After we’d had our number three or four days, I got my first telemarketing call.
The telemarketer attempted to address me by name and got it wrong, but close enough for me to know it was really intended for me.
After her spiel, I said, “I’m just astonished you even have this number, since we’ve only had it a few days and haven’t given it out to anyone. Thanks, bye.” And I hung up.
The next day and two more calls later, I realized: my Do Not Call registry didn’t transfer from one number to the next.
Five minutes online was long enough to fix that particular oversight. But here I am now, wondering: how do they know at the DNC registry that I’ve moved and opened up that other number? How did my personal information disseminate so quickly?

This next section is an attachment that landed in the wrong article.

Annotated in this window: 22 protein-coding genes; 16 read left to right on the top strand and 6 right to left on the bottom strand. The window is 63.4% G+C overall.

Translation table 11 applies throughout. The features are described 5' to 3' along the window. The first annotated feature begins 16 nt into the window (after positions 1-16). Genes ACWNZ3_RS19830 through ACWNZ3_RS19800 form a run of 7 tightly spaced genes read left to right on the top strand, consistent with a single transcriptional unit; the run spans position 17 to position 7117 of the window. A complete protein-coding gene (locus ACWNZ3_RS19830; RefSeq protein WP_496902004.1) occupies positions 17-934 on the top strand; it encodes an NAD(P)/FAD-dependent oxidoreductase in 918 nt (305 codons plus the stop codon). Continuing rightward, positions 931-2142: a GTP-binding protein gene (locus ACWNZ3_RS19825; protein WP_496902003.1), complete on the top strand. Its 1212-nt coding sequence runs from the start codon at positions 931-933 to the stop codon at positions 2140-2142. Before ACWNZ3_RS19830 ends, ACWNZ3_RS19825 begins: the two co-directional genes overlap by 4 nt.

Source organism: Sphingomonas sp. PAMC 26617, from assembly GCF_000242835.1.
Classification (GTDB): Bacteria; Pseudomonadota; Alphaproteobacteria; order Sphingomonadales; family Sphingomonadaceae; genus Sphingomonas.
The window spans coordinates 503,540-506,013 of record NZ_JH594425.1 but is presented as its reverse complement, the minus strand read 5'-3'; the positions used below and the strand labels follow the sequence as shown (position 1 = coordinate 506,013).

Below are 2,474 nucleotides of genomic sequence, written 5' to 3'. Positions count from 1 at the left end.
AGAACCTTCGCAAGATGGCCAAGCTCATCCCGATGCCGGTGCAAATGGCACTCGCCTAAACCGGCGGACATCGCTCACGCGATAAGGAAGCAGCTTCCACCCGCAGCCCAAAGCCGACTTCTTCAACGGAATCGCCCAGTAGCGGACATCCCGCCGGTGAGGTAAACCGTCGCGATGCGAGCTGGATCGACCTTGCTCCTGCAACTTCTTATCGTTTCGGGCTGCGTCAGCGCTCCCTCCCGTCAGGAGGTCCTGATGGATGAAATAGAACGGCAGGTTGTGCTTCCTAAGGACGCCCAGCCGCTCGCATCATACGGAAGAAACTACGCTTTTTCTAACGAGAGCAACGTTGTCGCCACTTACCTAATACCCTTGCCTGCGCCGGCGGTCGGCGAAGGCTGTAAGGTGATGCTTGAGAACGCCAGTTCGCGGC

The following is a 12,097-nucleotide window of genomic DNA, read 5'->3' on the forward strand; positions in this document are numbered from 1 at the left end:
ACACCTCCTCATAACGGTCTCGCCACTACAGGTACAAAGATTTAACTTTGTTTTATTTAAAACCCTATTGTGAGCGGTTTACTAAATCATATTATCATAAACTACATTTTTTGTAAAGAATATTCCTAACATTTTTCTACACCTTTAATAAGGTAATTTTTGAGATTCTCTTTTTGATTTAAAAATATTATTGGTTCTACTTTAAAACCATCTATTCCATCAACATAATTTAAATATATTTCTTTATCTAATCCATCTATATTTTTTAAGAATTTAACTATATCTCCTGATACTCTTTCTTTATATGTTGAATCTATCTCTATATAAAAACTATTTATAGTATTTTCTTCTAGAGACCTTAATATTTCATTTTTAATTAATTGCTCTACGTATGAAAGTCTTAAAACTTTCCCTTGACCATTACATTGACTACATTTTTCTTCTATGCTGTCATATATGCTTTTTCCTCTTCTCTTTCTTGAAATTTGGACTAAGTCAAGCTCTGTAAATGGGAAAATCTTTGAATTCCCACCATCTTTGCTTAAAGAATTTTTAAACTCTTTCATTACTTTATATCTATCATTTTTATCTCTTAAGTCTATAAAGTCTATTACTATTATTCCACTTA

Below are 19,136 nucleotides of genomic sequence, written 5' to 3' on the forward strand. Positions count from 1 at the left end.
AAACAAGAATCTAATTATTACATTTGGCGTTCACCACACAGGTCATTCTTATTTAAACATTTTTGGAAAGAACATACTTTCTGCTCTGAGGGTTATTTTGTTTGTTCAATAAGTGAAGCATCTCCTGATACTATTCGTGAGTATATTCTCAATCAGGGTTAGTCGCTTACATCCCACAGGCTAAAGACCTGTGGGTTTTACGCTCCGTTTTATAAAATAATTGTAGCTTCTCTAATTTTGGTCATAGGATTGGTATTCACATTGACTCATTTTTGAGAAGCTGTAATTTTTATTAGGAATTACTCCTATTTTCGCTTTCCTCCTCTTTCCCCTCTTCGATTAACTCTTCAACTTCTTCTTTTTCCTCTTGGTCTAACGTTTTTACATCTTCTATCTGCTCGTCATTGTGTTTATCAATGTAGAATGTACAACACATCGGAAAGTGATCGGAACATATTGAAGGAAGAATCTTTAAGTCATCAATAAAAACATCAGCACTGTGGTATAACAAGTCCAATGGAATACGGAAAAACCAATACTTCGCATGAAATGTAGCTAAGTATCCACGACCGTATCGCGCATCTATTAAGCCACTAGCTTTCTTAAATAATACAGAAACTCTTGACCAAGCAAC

More to the point, how did my personal information get to someone telemarketing fine services and products (in this case, she wanted to sell me sixty magazines or tell me I’d won a free week at a timeshare or maybe magazines about sixty timeshares — I couldn’t care less) in only three days, but it then takes thirty-one days to remove my name from their lists?
Their computer-generated lists?
This isn’t like junk mail, where it’s printed six weeks in advance and sitting in a warehouse. These phone calls weren’t placed in late May.
All very strange. And to whichever company sold them my number: may the fruit vanish from your fruit-on-the-bottom yogurt.